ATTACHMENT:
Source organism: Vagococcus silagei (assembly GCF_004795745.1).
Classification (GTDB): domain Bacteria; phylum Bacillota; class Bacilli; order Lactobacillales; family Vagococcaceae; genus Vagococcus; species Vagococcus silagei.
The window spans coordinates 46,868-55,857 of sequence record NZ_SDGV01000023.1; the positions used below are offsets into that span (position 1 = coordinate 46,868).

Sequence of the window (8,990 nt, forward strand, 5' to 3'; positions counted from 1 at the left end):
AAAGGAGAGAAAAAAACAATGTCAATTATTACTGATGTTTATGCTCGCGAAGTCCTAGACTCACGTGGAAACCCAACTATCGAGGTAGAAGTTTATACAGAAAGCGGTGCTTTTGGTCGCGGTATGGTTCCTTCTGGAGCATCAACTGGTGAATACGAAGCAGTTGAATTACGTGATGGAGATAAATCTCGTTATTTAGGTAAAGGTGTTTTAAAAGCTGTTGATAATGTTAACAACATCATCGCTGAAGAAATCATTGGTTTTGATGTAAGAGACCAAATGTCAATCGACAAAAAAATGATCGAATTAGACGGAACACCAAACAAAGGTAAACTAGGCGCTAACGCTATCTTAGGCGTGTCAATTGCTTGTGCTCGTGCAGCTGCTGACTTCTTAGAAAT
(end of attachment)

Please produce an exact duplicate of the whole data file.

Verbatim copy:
Source organism: Vagococcus silagei (assembly GCF_004795745.1).
Classification (GTDB): domain Bacteria; phylum Bacillota; class Bacilli; order Lactobacillales; family Vagococcaceae; genus Vagococcus; species Vagococcus silagei.
The window spans coordinates 46,868-55,857 of sequence record NZ_SDGV01000023.1; the positions used below are offsets into that span (position 1 = coordinate 46,868).

Sequence of the window (8,990 nt, forward strand, 5' to 3'; positions counted from 1 at the left end):
AAAGGAGAGAAAAAAACAATGTCAATTATTACTGATGTTTATGCTCGCGAAGTCCTAGACTCACGTGGAAACCCAACTATCGAGGTAGAAGTTTATACAGAAAGCGGTGCTTTTGGTCGCGGTATGGTTCCTTCTGGAGCATCAACTGGTGAATACGAAGCAGTTGAATTACGTGATGGAGATAAATCTCGTTATTTAGGTAAAGGTGTTTTAAAAGCTGTTGATAATGTTAACAACATCATCGCTGAAGAAATCATTGGTTTTGATGTAAGAGACCAAATGTCAATCGACAAAAAAATGATCGAATTAGACGGAACACCAAACAAAGGTAAACTAGGCGCTAACGCTATCTTAGGCGTGTCAATTGCTTGTGCTCGTGCAGCTGCTGACTTCTTAGAAAT